Human impact on forest cover in Europe during the last glaciation

February 27, 2019

This is the first is a series of blog posts based on papers discussed at our “Amsterdam Palaeoecology Club” meetings. The APC meetings are organized to promote palaeoecological discussion and to help the scientific development of our MSc and BSc research students. At each meeting we discuss a paper and the progress of individual projects. Short summaries of the papers and discussions are then made by the student introducing the paper. First up is MSc researcher Rianne van Duinen with her thoughts on Kaplan et al. (2016).

Monkey on a stick

Rianne on field work in Twente during the 2017 edition of the BSc Palaeoecology course at University of Amsterdam

Human impact on forest cover in Europe during the last glaciation
By Rianne van Duinen
(currently studying for MSc Biological Sciences, Ecology & Evolution track at the University of Amsterdam)

We discussed the paper Large scale anthropogenic reduction of forest cover in Last Glacial Maximum Europe by Kaplan et al. (2016) which was found by the group to be super interesting and it incited a lot of discussion. The paper was mostly concerned with the anthropogenic influences and past vegetation of Europe. The main conclusion was that humans had a very big impact on forests during the last glacial period through the use of fire. The authors suggest that human actions are the explaining factor for the low amount of forests cover suggested by pollen records during the last glacial maximum (c. 21,000 years ago). The suggestion from Kaplan et al. that human modification of forest cover through fire during the glacial links with a recent study from Sevink et al. (2018) that suggests, based on pollen and charcoal data from the Netherlands, that human use of fire altered forest cover into the Holocene. In our discussion it was also noted that animals (mega-herbivores) were not really taken into account or discussed, even though animals probably had a big impact on the vegetation (e.g. see Bakker et al., 2016). Furthermore, another discussion point was the charcoal records that were used in the Kaplan et al. study, more specifically the number of cores. Kaplan et al. only used three cores to map out the effect of charcoal. It would be interesting to see what happens when more data from more cores is used. The Global Charcoal Database has a lot of data on European cores (c. 38% of the cores are from Europe) so there is a lot of potential for this.  All in all, the article by Kaplan et al. raised a lot of questions and opened up a nice discussion.


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Reconstructing past fire temperatures from ancient charcoal material

February 10, 2019

Gosling, W.D., Cornelissen, H. & McMichael, C.N.H. (2019) Reconstructing past fire temperatures from ancient charcoal material. Palaeogeography, Palaeoclimatology, Palaeoecology 520, 128-137. DOI: 10.1016/j.palaeo.2019.01.029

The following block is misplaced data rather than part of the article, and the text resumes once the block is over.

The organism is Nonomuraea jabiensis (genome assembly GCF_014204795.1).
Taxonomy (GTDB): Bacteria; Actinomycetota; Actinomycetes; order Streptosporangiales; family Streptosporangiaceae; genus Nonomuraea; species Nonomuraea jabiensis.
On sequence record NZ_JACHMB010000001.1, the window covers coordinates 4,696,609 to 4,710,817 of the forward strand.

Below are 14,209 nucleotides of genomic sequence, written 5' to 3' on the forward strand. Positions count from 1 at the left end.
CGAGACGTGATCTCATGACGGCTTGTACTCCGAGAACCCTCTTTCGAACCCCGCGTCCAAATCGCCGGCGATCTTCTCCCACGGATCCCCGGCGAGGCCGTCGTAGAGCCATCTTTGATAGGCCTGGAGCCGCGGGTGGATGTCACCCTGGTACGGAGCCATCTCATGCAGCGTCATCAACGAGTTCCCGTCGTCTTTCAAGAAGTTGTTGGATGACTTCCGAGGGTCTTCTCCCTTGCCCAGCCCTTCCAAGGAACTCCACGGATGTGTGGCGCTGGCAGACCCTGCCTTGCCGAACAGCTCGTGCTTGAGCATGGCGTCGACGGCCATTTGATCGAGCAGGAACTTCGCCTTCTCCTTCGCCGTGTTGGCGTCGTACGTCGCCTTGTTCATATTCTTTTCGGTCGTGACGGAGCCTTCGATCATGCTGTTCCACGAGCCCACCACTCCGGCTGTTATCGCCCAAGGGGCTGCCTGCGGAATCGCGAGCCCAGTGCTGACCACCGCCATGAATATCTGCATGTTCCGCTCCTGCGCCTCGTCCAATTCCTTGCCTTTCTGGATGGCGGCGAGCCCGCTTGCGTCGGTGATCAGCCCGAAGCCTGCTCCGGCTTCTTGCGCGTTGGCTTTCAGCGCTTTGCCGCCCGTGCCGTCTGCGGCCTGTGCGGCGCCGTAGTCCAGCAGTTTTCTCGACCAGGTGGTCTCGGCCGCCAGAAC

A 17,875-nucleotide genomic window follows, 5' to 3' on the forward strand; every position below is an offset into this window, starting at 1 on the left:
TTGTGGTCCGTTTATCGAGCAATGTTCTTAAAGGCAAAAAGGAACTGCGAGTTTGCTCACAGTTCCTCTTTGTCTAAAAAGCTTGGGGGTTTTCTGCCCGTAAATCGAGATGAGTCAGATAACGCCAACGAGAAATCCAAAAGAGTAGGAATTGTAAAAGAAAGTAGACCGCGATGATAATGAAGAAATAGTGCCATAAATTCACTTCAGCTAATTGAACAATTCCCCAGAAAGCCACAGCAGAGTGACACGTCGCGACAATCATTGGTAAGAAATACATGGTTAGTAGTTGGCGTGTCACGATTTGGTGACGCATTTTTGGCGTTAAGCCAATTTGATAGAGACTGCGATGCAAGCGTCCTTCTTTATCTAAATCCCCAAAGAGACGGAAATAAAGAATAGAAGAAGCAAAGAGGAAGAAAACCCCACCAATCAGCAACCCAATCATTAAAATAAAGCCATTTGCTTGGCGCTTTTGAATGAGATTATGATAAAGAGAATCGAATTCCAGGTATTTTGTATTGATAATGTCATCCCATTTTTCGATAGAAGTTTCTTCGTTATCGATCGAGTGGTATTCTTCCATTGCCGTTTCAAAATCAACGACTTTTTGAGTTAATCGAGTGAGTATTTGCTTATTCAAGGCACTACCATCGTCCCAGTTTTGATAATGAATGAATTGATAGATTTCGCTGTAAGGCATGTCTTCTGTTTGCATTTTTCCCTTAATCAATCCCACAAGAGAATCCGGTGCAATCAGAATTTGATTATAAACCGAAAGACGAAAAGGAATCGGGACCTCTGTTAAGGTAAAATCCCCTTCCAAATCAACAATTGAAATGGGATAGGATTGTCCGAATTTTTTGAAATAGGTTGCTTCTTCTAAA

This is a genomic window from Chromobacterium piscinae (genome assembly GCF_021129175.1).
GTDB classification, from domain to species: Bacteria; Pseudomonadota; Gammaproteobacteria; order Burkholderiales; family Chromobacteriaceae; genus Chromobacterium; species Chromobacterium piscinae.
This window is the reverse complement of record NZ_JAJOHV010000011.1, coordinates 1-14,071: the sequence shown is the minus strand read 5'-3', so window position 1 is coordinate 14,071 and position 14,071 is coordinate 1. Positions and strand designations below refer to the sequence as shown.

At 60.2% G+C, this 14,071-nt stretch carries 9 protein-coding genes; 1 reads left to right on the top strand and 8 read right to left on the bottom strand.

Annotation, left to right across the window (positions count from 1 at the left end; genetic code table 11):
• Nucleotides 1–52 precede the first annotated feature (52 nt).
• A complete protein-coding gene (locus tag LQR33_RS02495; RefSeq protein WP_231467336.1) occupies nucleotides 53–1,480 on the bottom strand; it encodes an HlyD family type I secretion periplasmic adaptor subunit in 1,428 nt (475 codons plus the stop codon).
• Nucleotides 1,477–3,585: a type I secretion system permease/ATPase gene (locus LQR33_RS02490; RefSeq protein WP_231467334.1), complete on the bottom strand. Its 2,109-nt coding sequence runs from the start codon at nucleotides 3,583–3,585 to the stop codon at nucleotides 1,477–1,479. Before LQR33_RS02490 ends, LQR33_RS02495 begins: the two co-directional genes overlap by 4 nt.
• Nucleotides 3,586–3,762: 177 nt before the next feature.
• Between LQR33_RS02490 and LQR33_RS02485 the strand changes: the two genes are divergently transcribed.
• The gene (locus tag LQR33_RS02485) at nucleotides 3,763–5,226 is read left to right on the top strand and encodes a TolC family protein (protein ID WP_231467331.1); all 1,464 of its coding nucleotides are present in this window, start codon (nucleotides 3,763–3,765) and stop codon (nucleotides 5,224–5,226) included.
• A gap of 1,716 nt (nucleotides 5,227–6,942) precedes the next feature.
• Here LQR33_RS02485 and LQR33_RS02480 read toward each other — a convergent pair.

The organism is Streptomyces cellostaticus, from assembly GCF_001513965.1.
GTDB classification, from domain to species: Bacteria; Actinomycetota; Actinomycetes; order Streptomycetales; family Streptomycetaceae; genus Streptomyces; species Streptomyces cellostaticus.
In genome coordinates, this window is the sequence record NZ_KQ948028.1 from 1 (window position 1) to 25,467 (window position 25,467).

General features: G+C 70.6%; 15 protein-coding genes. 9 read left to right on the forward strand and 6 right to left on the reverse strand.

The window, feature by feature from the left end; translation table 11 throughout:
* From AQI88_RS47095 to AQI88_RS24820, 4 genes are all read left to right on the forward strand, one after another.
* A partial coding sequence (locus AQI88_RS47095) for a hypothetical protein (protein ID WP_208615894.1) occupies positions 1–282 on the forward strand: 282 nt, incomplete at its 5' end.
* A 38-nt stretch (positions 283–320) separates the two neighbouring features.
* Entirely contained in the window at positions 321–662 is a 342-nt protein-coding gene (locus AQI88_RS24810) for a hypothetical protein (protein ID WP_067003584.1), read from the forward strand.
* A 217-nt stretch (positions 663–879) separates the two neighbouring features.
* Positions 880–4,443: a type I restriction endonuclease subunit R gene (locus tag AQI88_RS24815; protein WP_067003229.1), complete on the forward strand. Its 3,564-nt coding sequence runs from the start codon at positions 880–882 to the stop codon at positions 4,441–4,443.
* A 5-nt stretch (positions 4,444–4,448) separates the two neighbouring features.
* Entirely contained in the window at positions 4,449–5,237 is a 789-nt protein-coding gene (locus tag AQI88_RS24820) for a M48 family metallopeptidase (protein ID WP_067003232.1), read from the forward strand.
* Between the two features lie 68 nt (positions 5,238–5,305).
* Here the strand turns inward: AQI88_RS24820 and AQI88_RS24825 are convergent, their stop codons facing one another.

Click here for open access until 01/04/2019

Note: This article is developed directly from work conducted by Henk Cornelissen during his BSc Future Planet Studies thesis project at the Institute for Biodiversity & Ecosystem Dynamics, University of Amsterdam.

Job: MacGillavry Fellowship

December 20, 2018

The Faculty of Science of the University of Amsterdam has just announced the third round of MacGillavry Fellowships. These are tenure track positions (6 years) for talented female researchers. Applicants can apply in six different fields including “Biodiversity & Earth Sciences” this field encompasses all activity within the Institute for Biodiversity & Ecosystem Dynamics.

Email me for informal discussions of applications related to Ecosystem & Landscape Dynamics.

To find out more and how to apply click here.

Job: Theoretical Ecology

November 29, 2018

The Institute for Biodiversity & Ecosystem Dynamics (University of Amsterdam) is currently looking for an theoretical ecologist. The position will be based in the Department of Theoretical & Computational Ecology and will be at the Assistant or Associate Professor level.

Closing date: 3 January 2019
For further details on the position and how to apply click here.

Advances in tropical research symposium

November 2, 2018

Treub Maatschappij – Society for the Advancement of Research in the Tropics &
The Institute for Biodiversity and Ecosystem Dynamics (IBED), University of Amsterdam…
…invites you to join this symposium.

Date: 15 November 2018
Location: Amsterdam Science Park


13.30-13.45: Welcome

13.45-14.15: Dr Robert-Jan Wille
History Department, Utrecht University
Dutch colonial science in the age of Melchior Treub: evolution, development and symbiosis as political and scientific themes in the late nineteenth century

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Columbus’ environmental impact in the New World: Land use change in the Yaque River valley, Dominican Republic

August 29, 2018

Open access:

Hooghiemstra, H., Olijhoek, T., Hoogland, M., Prins, M., van Geel, B., Donders, T., Gosling, W.D. & Hofman, C. (2018) Columbus’ environmental impact in the New World: Land use change in the Yaque River valley, Dominican Republic. The Holocene. Online DOI: 10.1177/0959683618788732

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